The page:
Another season, another mediocre Liverpool start. Life post-Suarez has yielded little. The man scripted to fill his void is in treatment more than on turf. Brendan Rodgers (may his character rest in peace) has wasted millions on failing, baby-faced ‘prodigies’ from far-flung leagues. Yet again, us Never-Walk-Alone-ers have to bear the likes of Joe Allen and Lucas Leiva, patrolling a midfield once occupied by Gerrard and Alonso. My tears could fill the Mersey twice over.
Rodgers, the epitome of a managerial enigma, has gone. It was only a matter of time. Eccentric German Jürgen Klopp has been roped in as his replacement, hailed by many as the bespectacled saviour to another campaign of woe. So what’s so special about the ‘Normal One’?
Let’s look at previous form. He took the reins at Dortmund in 2008, inheriting a mid-table team full of relative underachievers. Sound familiar? He won them the German Cup that season, but it would take a further two before a league title found its way north of the Rhine. One title became two the following year, but after that the dominance of Bayern Munich began to take its toll. A couplet of second places should by no means be frowned upon, however I find Dortmund’s last campaign worrying. Bottom of the league at Christmas.
Following the announcement of Klopp’s imminent departure, they eventually recovered to a relatively comfortable seventh, still a fair stretch from the glory days that preceded. As one seemingly does at the end of a lengthy managerial stretch, he took a mini-sabbatical to gather his thoughts and, presumably, invest in more pairs of hipster spectacles. I think that’s a bit unfair; I’d like to see the look on my tutor’s face if I announced I was taking a few months out to ‘assess my education options’. Imagine mechanics, bricklayers and so on all jetting off to the south of France for a while to ‘recharge’. I digress.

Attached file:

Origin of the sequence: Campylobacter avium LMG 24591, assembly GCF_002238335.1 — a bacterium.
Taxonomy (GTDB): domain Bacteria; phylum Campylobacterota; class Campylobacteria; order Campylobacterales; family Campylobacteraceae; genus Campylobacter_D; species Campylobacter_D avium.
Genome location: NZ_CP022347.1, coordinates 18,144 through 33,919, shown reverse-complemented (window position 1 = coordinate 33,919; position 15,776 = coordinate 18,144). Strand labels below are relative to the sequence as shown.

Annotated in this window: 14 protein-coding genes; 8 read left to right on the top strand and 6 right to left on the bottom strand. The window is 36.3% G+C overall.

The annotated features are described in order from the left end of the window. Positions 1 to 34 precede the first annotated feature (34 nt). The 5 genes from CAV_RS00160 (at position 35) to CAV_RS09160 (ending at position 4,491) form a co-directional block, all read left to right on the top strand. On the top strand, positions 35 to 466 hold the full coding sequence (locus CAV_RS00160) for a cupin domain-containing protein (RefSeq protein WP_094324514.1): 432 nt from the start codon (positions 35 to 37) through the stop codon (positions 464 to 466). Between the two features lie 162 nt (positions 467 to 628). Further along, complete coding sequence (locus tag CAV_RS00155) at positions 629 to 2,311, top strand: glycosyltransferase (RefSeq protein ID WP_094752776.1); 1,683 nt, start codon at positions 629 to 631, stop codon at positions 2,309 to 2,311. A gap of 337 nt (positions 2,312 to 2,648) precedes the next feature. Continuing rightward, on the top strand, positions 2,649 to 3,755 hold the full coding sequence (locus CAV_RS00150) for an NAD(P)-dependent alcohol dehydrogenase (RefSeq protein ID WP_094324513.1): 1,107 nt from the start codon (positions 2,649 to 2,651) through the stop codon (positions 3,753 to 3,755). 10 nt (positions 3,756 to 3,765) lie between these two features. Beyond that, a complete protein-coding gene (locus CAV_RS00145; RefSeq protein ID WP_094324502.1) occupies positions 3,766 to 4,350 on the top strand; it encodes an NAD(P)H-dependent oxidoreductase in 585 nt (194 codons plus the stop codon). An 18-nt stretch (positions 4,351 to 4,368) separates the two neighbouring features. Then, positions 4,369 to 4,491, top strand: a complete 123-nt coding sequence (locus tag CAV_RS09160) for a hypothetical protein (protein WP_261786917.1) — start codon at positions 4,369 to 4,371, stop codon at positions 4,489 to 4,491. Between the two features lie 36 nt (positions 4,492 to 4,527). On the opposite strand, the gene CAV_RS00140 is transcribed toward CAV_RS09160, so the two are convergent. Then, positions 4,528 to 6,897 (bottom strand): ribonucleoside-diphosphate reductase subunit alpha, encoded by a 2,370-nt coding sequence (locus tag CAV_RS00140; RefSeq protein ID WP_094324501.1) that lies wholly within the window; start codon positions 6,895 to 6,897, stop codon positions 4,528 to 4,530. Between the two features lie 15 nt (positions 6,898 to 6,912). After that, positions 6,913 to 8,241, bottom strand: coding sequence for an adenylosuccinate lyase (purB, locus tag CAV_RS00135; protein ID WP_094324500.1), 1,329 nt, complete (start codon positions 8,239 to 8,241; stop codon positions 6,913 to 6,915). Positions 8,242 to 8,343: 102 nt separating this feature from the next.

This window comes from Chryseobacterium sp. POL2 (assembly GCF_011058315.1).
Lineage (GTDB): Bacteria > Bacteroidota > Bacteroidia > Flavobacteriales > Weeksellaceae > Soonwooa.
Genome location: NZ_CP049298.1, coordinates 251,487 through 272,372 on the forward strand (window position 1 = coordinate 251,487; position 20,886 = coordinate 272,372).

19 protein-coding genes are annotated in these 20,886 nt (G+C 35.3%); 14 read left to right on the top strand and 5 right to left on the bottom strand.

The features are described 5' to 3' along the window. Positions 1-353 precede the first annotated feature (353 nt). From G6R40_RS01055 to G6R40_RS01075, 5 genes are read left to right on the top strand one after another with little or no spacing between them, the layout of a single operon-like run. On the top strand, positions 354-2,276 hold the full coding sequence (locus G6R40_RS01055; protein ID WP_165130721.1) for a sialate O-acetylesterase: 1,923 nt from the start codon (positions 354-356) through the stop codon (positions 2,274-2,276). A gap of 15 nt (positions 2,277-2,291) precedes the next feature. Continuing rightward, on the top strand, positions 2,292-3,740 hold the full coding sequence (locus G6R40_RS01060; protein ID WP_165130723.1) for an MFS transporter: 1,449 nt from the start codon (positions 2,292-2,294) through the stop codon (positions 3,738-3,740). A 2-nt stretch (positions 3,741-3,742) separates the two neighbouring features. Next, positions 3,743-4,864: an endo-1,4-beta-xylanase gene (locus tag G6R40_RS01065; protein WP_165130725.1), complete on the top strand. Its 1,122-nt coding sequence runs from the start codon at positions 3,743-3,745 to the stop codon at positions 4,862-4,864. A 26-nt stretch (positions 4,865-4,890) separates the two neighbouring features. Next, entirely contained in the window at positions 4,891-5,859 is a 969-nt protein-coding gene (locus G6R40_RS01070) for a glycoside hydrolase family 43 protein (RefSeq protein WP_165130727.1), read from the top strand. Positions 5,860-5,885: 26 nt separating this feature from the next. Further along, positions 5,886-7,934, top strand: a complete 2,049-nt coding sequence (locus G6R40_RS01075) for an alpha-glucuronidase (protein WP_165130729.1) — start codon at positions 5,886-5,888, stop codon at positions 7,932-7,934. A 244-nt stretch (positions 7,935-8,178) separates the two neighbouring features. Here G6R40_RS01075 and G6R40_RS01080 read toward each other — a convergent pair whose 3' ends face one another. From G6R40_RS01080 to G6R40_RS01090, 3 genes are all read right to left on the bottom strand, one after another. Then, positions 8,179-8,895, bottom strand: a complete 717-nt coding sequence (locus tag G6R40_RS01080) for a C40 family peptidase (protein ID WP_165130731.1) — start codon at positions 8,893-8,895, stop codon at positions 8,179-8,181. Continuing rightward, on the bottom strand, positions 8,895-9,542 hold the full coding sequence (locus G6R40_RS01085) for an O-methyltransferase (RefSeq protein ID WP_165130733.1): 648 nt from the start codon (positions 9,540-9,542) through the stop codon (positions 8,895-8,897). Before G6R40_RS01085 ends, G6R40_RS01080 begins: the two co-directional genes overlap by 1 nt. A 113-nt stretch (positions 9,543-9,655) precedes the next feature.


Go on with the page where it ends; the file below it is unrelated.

I could talk about the curious case of Brendan Rodgers for hours, but for the sanity of all concerned I shall be brief. You cannot come to one of the biggest football clubs in the world, spend millions on squad ‘improvements’, and hail your best achievement to be nearly winning a league title. He wouldn’t have even managed that without Uruguay’s answer to Lionel Messi. A meagre 3 wins in his first 10 games this season had to nudge him towards the exit; mercifully it did. Immediately Klopp was the word on everyone’s lips.
Having also been linked with the more proven, if a little elderly, Carlo Ancelotti, I felt a slight tinge of disappointment when Klopp was presented to the press. Whether because of Klopp’s decline, whether because of Ancelotti’s track record, I just felt the latter would’ve been a safer option. Can we afford to take another risk?
Five points from his first four games (including the taking-apart of a dismal Chelsea side) is by no means poor, but it’s hardly world-beating. If he is to be the saviour then it will definitely take time, as at Dortmund, so unfortunately Merseyside’s red contingent must be patient and optimistic once more. A squad overhaul is essential – he can start by packing the ‘Welsh Xavi’ back off to the valleys.
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